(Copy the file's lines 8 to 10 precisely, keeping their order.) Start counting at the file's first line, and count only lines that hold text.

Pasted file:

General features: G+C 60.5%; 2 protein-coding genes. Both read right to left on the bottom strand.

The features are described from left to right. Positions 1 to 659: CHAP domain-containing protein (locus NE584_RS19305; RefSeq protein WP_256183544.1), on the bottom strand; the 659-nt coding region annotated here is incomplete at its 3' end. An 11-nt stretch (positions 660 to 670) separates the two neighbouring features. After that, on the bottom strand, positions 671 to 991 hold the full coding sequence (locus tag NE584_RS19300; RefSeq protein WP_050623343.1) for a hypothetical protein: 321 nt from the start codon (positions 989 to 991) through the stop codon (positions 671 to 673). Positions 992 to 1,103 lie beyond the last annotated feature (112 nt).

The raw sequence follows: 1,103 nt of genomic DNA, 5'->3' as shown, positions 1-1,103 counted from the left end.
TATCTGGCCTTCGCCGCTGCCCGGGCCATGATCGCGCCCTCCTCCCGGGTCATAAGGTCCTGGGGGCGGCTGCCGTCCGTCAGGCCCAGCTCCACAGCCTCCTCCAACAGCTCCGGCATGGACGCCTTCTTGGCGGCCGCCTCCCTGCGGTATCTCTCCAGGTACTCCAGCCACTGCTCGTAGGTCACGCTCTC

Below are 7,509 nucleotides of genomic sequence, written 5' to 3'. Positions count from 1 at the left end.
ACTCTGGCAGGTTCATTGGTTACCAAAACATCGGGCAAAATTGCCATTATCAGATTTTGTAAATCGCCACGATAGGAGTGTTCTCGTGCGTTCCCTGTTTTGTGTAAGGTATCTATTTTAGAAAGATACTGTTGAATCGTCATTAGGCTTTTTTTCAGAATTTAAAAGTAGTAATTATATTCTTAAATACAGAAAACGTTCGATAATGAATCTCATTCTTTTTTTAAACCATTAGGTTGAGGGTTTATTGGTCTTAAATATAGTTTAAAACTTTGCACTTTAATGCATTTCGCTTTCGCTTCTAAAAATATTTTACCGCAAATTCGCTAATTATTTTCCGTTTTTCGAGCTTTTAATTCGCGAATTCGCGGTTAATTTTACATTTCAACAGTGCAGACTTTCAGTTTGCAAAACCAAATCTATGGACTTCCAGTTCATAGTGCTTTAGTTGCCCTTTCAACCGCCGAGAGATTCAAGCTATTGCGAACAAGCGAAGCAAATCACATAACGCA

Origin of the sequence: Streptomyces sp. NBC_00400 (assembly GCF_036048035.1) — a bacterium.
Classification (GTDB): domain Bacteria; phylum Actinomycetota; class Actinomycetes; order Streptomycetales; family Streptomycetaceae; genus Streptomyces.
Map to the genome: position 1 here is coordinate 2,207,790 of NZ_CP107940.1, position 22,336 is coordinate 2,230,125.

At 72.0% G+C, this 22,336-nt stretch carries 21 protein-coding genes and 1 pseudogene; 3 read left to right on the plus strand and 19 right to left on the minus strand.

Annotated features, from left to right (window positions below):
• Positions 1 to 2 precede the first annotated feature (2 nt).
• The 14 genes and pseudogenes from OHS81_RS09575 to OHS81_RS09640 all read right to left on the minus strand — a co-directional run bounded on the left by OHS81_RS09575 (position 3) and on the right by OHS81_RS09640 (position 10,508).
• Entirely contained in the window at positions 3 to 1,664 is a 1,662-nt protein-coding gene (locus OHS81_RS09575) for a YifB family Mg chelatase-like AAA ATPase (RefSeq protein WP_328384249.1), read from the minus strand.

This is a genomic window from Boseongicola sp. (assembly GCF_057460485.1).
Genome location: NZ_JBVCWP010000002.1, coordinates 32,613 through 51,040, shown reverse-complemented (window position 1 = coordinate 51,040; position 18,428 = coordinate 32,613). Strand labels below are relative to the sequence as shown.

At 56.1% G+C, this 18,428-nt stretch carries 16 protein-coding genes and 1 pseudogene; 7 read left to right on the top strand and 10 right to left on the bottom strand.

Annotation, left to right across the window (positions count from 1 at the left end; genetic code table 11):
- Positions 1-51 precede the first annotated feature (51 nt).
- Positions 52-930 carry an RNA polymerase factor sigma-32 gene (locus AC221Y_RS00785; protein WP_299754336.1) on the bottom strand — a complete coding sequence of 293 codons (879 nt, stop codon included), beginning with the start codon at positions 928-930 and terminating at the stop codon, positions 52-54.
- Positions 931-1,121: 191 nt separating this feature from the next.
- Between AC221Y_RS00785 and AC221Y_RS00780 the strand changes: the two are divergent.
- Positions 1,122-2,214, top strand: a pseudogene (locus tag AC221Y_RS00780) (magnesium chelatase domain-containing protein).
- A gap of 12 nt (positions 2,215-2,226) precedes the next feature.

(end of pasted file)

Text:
Classification (GTDB): domain Bacteria; phylum Actinomycetota; class Actinomycetes; order Streptomycetales; family Streptomycetaceae; genus Streptomyces.
Map to the genome: position 1 here is coordinate 2,207,790 of NZ_CP107940.1, position 22,336 is coordinate 2,230,125.

At 72.0% G+C, this 22,336-nt stretch carries 21 protein-coding genes and 1 pseudogene; 3 read left to right on the plus strand and 19 right to left on the minus strand.